MPs have strongly criticised the government’s apprenticeships programme, finding that its focus on higher level placements and levy-paying employers means that small employers and disadvantaged areas miss out on its potential benefits.

Members of the House of Commons Public Accounts Committee also noted that some employers were using apprenticeship funds to pay for professional training or management courses they they would otherwise have paid for themselves, which they said was not the best use of the funding.

The MPs laid out several recommendations that they said would improve the performance of the apprenticeship scheme. These included:

  • “The Department for Education [which administers apprenticeships] should publish the level of improvement in the skills index that it is aiming to achieve in the short and long term.” This, said the report’s authors, would help gauge the programme’s contribution to the bid to increase the UK’s productivity.
  • “The Department should assess whether there are enough level 2 standards to allow school leavers or those with fewer skills to easily access apprenticeships, and report back to [the PAC] within six months on its assessment and any action it proposes to take to redress the balance.” This would help reduce the risk that people with lower skills and from less well off communities were left behind.
  • “The Department should set out how it will ensure that smaller employers can benefit fully from the programme, including considering whether to protect funding for non-levy-paying employers and assessing the feasibility of deploying expired levy funds to support skills development in particular parts of the country.” Currently, training providers do not have enough funding to offer sufficient numbers of apprenticeships to smaller employes. Larger, levy-paying employers, meanwhile have underspent so far.

Diversity targets were another focus for the recommendations and the department was urged to stretch diversity targets, covering BAME apprentices and people with learning difficulties and disabilities. The MPs also urged the department to evaluate its efforts to attract more women into STEM apprenticeships and refocus on the need to improve the standard of training providers.

This was in reaction to Ofsted’s finding in 2017-18 that a third of providers were “inadequate” or “requiring improvement”. The report noted that the poor quality of some providers contributes to a situation where over 30% of apprentices failed to complete their apprenticeship successfully each year.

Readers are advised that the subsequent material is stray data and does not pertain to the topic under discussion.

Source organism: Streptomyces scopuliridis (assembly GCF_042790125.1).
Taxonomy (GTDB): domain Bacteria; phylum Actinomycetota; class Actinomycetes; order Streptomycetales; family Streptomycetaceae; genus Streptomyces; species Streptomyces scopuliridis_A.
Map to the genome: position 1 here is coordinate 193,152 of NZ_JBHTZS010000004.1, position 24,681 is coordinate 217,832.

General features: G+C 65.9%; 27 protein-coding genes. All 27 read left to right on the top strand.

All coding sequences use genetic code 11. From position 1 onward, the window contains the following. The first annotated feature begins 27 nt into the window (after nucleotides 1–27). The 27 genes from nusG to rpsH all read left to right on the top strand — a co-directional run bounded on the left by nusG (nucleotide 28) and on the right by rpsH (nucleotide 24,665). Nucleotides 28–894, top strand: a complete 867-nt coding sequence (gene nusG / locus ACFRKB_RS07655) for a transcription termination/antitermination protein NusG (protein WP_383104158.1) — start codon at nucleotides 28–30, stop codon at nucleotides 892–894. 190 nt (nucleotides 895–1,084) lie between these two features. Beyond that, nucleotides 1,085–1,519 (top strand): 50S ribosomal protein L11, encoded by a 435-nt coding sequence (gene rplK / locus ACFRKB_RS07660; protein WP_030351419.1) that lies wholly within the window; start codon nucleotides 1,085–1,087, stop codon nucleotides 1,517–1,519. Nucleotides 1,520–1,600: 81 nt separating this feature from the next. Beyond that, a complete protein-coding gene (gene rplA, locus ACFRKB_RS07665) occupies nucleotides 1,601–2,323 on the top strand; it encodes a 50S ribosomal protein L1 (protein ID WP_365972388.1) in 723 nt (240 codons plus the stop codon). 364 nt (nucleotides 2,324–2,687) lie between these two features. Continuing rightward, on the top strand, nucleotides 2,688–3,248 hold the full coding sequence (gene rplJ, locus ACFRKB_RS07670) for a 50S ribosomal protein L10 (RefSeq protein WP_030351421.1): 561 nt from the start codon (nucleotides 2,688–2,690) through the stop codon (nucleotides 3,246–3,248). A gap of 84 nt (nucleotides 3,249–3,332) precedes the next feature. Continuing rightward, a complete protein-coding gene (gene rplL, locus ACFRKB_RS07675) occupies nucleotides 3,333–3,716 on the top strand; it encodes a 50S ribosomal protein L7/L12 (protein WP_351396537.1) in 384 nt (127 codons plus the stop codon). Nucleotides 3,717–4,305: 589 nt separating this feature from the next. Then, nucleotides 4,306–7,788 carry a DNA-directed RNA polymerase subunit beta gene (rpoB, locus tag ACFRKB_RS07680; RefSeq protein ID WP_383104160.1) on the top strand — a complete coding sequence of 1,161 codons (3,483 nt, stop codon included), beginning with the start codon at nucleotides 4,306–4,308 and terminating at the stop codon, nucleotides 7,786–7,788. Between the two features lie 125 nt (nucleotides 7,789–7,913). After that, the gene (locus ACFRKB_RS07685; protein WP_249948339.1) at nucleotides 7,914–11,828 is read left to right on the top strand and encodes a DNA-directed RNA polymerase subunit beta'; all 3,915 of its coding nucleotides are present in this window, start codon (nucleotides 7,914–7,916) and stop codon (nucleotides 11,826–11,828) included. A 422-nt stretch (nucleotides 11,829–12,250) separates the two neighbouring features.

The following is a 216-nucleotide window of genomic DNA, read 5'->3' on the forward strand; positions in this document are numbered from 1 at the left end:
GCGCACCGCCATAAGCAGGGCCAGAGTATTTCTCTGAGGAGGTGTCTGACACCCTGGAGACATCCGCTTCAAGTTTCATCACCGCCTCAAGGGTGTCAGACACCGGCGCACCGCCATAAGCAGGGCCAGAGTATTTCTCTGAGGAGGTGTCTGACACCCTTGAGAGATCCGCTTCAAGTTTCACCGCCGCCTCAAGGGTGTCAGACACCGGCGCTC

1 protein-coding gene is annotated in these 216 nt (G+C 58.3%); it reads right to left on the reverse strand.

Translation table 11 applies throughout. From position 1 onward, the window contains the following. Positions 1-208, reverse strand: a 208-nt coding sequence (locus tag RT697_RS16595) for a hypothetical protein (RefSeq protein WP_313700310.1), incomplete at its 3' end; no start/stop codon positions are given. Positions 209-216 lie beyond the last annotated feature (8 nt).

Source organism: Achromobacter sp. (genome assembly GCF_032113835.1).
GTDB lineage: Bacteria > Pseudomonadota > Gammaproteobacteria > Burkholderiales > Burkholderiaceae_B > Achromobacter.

PAC chair Meg Hillier MP referred to the certainty that the government would miss its goal of three million apprentice starts by March 2020 and the underspending of the budget by 20% as numbers remained well below expectations. This lack of progress, she said, had “disrupted the direction of the programme. The way the programme is evolving is out of kilter with the department’s objectives: opportunities for people with lower skills are diminishing and apprenticeship starts in disadvantaged communities has fallen.”

She was scathing about standards, stating there were currently “not enough assessors to meet the demand for end-of-apprenticeship assessments.” She concluded: “The apprenticeships programme has laudable ambitions, but the Department’s poor execution has created serious longer-term problems.”

“The Department for Education must get its reform of apprenticeships back on track, realigning the programme with its initial objectives so that as much of the population as possible can benefit from it.”

Apprenticeships and skills minister Anne Milton said: “We are increasing the numbers of people with learning disabilities or from BAME backgrounds starting apprenticeships. We have projects aimed at helping people from disadvantaged areas to achieve an apprenticeship with all the benefits it provides…

“There is still work to be done, but we won’t sacrifice quality for quantity and I’m thrilled that the number of people starting on our new high-quality apprenticeships has risen by 79% in the first half of 2018/19 compared to the same period last year.

“We are considering the PAC’s recommendations carefully and will respond in due course.”

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